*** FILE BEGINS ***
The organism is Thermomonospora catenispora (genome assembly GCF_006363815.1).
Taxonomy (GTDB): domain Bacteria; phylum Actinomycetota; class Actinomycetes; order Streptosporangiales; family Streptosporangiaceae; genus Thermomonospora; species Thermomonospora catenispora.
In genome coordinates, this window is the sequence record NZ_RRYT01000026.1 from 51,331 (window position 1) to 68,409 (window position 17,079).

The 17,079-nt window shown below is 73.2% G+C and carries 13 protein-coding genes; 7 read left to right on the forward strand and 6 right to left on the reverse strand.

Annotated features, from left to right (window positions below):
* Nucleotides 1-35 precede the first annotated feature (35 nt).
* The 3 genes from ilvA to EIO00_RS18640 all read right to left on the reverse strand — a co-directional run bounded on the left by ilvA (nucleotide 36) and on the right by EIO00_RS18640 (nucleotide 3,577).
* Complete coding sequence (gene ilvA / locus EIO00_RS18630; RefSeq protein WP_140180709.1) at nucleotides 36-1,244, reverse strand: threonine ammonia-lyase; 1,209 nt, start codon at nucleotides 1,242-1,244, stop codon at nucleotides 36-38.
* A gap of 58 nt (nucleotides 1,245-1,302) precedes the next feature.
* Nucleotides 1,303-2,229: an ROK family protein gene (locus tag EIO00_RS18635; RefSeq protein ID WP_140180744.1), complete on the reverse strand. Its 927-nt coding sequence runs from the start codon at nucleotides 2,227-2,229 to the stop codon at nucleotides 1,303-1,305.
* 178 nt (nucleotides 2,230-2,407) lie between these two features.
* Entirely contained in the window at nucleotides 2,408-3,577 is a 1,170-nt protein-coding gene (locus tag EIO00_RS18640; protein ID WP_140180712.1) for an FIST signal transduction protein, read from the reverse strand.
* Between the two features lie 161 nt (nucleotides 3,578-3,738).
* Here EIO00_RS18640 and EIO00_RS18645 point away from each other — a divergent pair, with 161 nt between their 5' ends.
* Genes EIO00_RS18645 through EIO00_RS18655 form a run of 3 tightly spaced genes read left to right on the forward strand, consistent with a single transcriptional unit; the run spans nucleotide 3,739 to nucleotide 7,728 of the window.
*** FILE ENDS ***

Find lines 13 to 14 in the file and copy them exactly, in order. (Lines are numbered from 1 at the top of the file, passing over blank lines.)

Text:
* Between the two features lie 161 nt (nucleotides 3,578-3,738).
* Here EIO00_RS18640 and EIO00_RS18645 point away from each other — a divergent pair, with 161 nt between their 5' ends.